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language of the Quakers, it is Christ. It is that celestial Principle which gives light and life to as many as receive it and believe in it. It is that spiritual Principle which was in the beginning of the world, and which afterwards took flesh. And those who receive it are spiritually nourished by it, and may be said to sup with Christ; for he himself says,
6 Behold I stand at the door and knock. If
my the door, I will come in to him, and will sup
with him, and he with me *" This Supper, which Jesus Christ enjoins, is that heavenly manna on which the Patriarchs feasted before his appearance in the flesh, and by which their inward man became nourished, so that some of them were said to have walked with God; for these, according to St. Paul, “ did all eat the same spiritual meat, and did all drink the same spiritual drink; for they drank of that spiritual Rock that followed them, and that Rock was Christ t.”
This Supper is also “ that daily bread," since his appearance in the flesh; or, as the * Rev. ii. 20.
+ i Cor. x. 3, 4. 2 D
old Latin translation has it, it is thať supersubstantial bread, which Christians are desired to pray for in the Lord's Prayer ; that bread which, according to good commentators, is above all substance and above all created things : for this bread fills and satisfies. By extinguishing all carnal desires, it leaves neither hunger nor thirst after worldly things. It redeems from the pollutions of sin. It so quickens, a's to raise from death to life; and it gives therefore to man a sort of new and divine nature, so that he can dwell in Christ and Christ in him.
This Supper, which consists of this manna, or bread, or of this fiesh and blood, may be enjoyed by Christians in various ways. It may be enjoyed by them in pious. meditations on the Divine Being, in which the soul of man may have communion with the Spirit of God, so that every
meditation may afford it a salutary supper, or a celestial feast. It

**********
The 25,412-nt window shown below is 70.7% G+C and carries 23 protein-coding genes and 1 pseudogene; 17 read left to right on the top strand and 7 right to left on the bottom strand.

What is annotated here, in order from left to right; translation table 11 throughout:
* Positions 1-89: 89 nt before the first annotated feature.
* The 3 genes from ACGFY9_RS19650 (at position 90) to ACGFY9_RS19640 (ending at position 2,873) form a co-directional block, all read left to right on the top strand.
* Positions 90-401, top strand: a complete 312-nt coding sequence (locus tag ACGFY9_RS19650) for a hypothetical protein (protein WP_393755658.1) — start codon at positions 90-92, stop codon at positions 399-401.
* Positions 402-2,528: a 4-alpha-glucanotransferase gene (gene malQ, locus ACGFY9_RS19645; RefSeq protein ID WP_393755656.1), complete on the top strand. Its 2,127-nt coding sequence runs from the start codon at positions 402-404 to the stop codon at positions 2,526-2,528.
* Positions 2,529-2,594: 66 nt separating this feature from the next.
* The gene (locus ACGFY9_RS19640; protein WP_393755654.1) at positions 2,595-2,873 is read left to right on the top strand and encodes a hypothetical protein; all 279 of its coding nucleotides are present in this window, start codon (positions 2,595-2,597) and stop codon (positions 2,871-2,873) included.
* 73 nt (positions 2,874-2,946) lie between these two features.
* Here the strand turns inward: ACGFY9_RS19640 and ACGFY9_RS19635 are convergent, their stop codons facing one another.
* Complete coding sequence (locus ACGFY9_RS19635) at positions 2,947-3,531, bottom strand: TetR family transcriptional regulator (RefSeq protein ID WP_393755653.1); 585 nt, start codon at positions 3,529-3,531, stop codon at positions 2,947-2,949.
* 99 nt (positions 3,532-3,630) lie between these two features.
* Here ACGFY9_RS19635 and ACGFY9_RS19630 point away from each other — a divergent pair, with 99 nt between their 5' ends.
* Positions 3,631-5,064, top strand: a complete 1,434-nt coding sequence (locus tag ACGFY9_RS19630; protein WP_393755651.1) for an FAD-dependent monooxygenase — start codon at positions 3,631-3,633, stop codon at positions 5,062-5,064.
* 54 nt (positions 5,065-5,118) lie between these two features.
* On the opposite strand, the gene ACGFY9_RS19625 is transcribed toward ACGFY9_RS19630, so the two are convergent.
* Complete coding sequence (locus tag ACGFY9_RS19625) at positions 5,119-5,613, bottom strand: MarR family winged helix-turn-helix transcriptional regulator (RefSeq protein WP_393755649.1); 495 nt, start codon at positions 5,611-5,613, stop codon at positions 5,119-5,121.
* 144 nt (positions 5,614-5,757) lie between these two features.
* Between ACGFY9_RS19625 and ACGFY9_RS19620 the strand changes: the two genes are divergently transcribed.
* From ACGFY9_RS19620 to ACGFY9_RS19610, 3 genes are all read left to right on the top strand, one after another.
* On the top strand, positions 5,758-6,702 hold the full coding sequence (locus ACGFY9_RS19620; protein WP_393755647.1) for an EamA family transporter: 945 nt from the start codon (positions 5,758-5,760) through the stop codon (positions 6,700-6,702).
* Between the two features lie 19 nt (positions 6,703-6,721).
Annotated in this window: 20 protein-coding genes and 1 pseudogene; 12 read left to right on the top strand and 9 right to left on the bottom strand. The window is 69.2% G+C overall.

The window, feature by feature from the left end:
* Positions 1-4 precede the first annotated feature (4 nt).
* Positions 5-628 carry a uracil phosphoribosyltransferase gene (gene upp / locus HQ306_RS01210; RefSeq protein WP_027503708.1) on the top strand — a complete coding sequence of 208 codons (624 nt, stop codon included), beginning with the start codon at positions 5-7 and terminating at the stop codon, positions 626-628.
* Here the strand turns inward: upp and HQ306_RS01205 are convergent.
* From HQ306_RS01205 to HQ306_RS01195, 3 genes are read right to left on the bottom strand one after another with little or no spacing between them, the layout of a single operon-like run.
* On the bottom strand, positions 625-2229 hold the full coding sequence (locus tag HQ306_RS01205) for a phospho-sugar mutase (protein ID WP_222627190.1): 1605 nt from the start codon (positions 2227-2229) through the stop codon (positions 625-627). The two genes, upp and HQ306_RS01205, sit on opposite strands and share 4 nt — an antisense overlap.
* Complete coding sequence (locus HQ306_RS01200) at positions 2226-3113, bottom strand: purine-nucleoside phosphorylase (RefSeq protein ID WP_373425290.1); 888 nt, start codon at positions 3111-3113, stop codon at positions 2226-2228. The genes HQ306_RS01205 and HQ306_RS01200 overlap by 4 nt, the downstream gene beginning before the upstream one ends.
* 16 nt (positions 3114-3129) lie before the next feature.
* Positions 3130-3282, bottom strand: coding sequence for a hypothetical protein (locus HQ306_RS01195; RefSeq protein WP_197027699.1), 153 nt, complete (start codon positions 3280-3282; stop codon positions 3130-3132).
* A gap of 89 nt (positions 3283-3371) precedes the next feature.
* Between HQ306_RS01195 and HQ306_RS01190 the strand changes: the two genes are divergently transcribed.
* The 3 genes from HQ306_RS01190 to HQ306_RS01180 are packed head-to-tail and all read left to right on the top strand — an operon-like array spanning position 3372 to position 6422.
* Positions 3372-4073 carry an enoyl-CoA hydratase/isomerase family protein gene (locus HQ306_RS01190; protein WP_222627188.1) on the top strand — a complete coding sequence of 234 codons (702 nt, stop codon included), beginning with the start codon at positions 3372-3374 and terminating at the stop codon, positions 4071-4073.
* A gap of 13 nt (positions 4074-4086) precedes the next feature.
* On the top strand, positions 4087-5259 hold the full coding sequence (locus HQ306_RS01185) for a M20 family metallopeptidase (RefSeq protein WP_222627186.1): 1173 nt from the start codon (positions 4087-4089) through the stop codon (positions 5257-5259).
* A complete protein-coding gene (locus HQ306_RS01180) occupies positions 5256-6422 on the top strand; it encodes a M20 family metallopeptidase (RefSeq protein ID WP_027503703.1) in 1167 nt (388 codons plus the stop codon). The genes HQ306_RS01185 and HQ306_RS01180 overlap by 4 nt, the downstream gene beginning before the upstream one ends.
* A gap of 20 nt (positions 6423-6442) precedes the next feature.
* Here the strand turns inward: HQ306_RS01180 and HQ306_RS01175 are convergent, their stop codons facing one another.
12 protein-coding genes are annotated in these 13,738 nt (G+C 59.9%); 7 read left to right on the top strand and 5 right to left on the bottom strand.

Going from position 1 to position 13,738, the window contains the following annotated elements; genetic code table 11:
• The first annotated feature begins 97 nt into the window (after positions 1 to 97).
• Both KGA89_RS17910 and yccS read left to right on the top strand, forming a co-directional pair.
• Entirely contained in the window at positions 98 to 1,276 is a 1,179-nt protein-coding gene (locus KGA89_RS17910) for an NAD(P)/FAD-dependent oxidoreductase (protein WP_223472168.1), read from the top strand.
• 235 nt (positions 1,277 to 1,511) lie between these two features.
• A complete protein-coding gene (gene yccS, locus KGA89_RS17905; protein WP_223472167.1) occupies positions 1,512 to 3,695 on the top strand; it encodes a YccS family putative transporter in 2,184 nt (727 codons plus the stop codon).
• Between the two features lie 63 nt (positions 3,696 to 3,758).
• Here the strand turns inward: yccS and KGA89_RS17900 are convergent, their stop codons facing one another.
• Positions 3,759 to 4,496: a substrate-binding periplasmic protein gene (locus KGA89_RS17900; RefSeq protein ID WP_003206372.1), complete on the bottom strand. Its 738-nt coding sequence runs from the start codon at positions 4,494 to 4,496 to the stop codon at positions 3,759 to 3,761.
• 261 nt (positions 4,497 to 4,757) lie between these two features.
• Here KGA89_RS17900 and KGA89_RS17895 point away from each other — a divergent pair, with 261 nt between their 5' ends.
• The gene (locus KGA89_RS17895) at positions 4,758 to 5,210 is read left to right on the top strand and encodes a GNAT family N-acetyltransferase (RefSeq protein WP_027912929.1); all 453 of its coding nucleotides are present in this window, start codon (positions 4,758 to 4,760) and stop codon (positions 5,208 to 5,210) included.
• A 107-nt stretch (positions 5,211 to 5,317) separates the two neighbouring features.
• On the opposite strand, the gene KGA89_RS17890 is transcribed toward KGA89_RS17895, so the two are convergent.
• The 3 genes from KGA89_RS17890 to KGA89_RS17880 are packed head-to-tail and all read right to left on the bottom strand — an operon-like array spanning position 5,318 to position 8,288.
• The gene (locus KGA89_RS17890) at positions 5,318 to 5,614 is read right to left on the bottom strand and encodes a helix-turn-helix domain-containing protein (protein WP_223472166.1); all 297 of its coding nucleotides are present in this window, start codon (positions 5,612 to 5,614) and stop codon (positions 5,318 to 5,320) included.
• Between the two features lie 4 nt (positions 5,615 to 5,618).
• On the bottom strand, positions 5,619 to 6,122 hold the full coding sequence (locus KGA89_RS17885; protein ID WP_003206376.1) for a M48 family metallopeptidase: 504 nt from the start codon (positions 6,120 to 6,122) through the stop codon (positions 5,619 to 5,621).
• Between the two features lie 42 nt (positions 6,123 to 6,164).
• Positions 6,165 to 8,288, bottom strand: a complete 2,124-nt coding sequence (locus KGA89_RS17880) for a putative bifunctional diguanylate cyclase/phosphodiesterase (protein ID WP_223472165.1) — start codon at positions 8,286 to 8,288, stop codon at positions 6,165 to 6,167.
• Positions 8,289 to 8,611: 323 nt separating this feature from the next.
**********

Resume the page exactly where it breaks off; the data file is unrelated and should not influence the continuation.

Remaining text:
may be enjoyed by them when they wait upon God in silence, or retire into the light of the Lord, and receive those divine impressions which quicken and spiritualize the internal man. It may be en
joyed by them in all their several acts of obedience to the words and doctrines of our Saviour. Thus may men every day, nay every hour, keep a communion at the Lord's table, or communicate, or sup, with Christ.
The question then is, IVhether Jesus Christ insti
tuted any new Supper, distinct from that of the Passover (and which was to render null and void that enjoined at Capernaum), 10 le ol'served as a ceremonial by Christians ? - Quakers say that no such institution can be collected from the accounts of Matthew, or of Mark, or of John—the silence of the latter peculiarly impressive in the present
It appears then that there are two Suppers recorded in the Scriptures; the one enjoined by Moses, and the other by Jesus Christ.
The first of these was of a ceremonial nature, and was confined exclusively to the Jews; for to Gentile converts, who knew
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nothing of Moses, or whose ancestors were not concerned in the deliverance from Egyptian bondage, it could have had no meaning
The latter was of a spiritual nature. It was not limited to any nation. It had been enjoyed by many of the Patriarchs. Many of the Gentiles had enjoyed it also. But it was essentially necessary for all Christians.
Now the question is, Whether Jesus Christ, when he celebrated the Passover, instituted any new Supper distinct from that of the Passover, and which was to render null and void (as it is the tendency of ceremonials to do) that which he enjoined at Capernaum, to be observed as an ordinance by the Christian world? The Quakers are of opinion that no institution of this kind can be collected from Matthew, Mark, or John. St. Matthew* mentions the celebration of the Passover-supper in the following manner: “And as they were eating, Jesus took bread, and blessed it, and brake it, and gave to his disciples, and said, Take, ear, this is my body.
* Matth. xxvi. 26.
“And he took the
gave thanks, and gave it to them, saying, Drink
all of it.
“ For this is my blood of the New Testament, which is shed for many for the remission of sins.
“ But I say unto you, I will not drink henceforth of the fruit of the vine, until that day when I drink it new with
St. Mark gives an account so similar to the former, that it is unnecessary to transcribe it. Both mention the administration of the cup; both, the breaking and giving of the bread; both, the allusion of Jesus to his own body and blood; both, the idea of his not drinking wine
any inore but in a new kingdom :--but neither of them mentions any command, nor even any insinuation by Jesus Christ to his disciples, that they should do as he did at the Passover-supper.
St. John, who relates the circumstance of Jesus Christ washing the feet of his disciples on the Passover-night, mentions nothing even of the breaking of the bread, or of the drinking of the vine, upon that occasion.